History of the Idiom “Down the Rabbit Hole”

History of the Idiom “Down the Rabbit Hole”

Image for postDown the rabbit hole we go

Recently, i?ve found myself saying ?i went down the rabbit hole? an obnoxious amount ? which led me to start wondering why we use that term all the time and where it came from ? so, here you go.

The first use of the phrase falling ?down the rabbit hole? comes to us thanks to the great Lewis Carroll who introduced the term in 1865 in Alice?s Adventures in Wonderland. In the story, Alice literally falls down the hole of the White Rabbit, taking her to Wonderland. In this case, falling down the rabbit hole meant entering a strange and absurd alternate universe, which many believe was supposed to represent a psychedelic experience.

For well over a century, the term went unused in common parlance. Until? the internet. The internet gave us infinite things to pique our interest to the point of distraction and unlimited ways to stay trapped in the metaphorical rabbit hole. Today, when people say they ?went down the rabbit hole?, they usually mean that they got sucked into spending way to long reading about or researching something on the internet.

But why rabbit hole? Why not ?into the spider?s web? or ?caught in the beaver?s dam?? In a fantastic piece written in the New Yorker, the author notes:

As a metaphor for our online behavior, the rabbit hole has an advantage those other fictional portals lack: it conveys a sense of time spent in transit. In the original story, Alice falls for quite a while ? long enough to scout out the environment, grab some food off a passing shelf, speculate erroneously about other parts of the world, drift into a reverie about cats, and nearly fall asleep. Sounds like us on the Internet, all right. In the current use of ?rabbit hole,? we are no longer necessarily bound for a wonderland. We?re just in a long attentional free fall, with no clear destination and all manner of strange things flashing past.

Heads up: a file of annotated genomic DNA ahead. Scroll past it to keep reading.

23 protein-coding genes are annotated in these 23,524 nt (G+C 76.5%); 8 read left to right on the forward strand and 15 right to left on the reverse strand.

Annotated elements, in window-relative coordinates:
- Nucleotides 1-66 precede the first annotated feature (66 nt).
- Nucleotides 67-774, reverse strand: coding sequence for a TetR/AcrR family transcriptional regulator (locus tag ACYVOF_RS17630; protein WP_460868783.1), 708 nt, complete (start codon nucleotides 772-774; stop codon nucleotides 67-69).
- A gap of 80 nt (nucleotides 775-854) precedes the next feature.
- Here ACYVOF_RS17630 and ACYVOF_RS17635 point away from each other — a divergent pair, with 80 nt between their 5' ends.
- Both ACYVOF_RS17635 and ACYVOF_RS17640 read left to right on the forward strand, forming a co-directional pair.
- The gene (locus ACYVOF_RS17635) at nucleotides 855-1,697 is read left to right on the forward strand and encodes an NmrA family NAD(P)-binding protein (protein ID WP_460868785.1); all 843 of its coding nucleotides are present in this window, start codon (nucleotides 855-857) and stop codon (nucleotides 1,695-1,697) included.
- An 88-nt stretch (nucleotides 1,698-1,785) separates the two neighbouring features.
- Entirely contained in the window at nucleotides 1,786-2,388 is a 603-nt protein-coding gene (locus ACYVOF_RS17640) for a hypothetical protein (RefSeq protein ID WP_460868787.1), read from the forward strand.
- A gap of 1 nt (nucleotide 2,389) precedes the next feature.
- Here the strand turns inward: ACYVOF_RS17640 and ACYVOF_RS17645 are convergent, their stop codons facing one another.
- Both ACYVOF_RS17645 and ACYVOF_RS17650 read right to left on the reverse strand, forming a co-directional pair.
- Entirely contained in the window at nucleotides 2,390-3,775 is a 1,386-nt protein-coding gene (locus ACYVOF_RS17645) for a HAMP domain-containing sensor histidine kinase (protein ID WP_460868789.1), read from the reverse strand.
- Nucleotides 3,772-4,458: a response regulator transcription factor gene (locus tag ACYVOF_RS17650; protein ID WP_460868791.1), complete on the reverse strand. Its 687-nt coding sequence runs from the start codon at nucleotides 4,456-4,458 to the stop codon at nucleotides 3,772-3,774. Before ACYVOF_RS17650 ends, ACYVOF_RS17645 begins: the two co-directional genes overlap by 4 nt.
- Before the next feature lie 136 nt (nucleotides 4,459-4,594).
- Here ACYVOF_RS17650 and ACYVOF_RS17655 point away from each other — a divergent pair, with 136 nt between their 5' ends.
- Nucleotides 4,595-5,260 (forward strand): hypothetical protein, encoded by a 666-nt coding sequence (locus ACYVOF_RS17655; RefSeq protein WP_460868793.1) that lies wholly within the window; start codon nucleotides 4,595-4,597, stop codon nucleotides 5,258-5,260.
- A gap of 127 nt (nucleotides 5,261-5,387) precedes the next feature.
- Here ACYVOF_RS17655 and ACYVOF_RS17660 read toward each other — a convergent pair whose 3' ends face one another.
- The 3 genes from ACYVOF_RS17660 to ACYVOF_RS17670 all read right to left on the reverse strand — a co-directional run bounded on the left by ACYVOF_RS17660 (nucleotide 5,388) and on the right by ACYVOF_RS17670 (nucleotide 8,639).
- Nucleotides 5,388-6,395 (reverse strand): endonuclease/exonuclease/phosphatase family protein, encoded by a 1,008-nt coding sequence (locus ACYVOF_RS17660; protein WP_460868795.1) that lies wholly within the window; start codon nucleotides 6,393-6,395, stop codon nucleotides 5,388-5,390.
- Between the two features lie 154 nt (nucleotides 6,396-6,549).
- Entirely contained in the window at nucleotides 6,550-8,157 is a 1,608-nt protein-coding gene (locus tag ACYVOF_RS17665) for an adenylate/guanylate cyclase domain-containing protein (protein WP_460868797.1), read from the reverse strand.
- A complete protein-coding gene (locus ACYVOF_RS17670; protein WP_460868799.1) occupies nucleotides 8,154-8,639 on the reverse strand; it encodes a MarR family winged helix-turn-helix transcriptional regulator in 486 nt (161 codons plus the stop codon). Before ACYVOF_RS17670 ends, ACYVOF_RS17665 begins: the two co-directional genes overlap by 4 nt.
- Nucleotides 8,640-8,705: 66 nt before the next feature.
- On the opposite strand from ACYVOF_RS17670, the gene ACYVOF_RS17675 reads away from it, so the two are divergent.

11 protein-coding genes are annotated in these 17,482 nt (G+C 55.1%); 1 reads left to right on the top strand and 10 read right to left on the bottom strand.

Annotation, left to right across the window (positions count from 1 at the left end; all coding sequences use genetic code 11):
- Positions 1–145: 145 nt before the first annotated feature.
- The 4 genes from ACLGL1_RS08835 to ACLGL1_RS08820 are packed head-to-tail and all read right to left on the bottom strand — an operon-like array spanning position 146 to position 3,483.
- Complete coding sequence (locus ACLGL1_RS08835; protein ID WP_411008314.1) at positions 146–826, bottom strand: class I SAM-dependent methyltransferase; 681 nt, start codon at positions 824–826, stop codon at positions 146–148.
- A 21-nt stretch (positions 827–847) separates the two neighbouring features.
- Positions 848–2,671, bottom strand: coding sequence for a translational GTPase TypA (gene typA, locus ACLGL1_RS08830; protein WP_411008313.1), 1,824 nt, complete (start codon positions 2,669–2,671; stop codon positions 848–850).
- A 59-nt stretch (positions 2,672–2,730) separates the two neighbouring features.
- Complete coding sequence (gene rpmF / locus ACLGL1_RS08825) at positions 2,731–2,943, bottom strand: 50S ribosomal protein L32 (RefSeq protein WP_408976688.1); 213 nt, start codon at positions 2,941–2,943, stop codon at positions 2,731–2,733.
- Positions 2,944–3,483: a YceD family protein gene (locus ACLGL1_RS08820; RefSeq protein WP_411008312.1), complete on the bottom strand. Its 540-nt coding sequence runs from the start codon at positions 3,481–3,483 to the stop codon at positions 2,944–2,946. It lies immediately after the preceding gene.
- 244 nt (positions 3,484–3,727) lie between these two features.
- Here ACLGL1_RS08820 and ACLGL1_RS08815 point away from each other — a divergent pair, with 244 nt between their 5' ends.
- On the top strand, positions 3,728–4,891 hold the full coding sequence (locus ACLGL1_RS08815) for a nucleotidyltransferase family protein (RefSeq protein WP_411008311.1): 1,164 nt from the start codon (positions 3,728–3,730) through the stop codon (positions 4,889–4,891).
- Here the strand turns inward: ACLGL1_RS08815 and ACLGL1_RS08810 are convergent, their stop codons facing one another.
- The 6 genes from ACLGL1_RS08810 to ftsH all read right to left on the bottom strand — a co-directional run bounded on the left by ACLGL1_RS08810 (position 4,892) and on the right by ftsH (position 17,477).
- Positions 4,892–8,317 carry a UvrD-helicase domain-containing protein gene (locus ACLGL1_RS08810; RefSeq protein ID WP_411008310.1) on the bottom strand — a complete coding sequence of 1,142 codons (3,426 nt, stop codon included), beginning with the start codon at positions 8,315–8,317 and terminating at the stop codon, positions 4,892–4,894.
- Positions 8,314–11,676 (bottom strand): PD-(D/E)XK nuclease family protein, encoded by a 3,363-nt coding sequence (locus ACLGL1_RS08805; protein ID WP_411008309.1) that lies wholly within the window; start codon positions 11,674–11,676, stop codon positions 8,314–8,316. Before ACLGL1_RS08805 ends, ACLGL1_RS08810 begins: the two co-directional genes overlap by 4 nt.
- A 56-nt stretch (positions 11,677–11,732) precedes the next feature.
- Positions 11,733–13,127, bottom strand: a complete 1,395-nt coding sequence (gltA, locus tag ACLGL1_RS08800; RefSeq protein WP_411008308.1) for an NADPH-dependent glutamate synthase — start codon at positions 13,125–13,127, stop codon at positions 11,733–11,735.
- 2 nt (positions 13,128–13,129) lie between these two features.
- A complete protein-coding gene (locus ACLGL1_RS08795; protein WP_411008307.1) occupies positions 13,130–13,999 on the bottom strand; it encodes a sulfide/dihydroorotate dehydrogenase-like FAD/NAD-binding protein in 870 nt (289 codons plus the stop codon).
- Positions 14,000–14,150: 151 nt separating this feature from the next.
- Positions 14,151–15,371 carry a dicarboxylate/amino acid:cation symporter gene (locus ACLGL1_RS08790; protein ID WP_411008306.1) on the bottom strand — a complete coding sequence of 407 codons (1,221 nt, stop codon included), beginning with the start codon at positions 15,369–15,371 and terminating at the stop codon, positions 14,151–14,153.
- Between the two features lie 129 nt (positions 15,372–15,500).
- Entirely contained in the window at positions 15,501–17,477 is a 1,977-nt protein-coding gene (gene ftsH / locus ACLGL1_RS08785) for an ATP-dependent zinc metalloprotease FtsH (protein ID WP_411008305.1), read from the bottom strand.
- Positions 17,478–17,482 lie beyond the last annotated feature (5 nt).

Most uses of ?down the rabbit hole? in the modern context fall into a few categories:

  1. Paralysis Analysis: You are searching for something, say a pair of jeans, but paralysis analysis takes hold and when the internet affords so many options, you spend the next 3.5 hours looking at over 200 styles of jeans.
  2. Hop, Skip, Jump: You are interested about a certain topic, say SEO, and a certain article links you to another article which links you to another article, and so on and so forth until you?ve spend 6 hours reading everything you can find on the subject.
  3. Squirrel: You look up a specific fact, say how many types of mammals exist, which leads you to the fact that kangaroos are mammals, which leads you to looking up where to find kangaroos in Australia, which leads you to research best times of year to vacation in Australia, which leads you to Airbnb to look up properties in Sydney and by the time you look up, 4 hours are gone.

It is unclear exactly when or how the term became popularized in the post-internet era (if anyone finds out shoot me a note!) but i?d argue that most platforms are purpose-built to provoke the behavior of, as Alice would say, becoming ?curiouser and curiouser?, to the point of distraction and loss of time. Just think about Twitter, Facebook, Snapchat, Instagram, TikTok, YouTube, Twitch, Google, to name a few. My guess is we?ve all fallen down one of these rabbit holes at least a few times. Now we just have to guess what the next rabbit hole will be!

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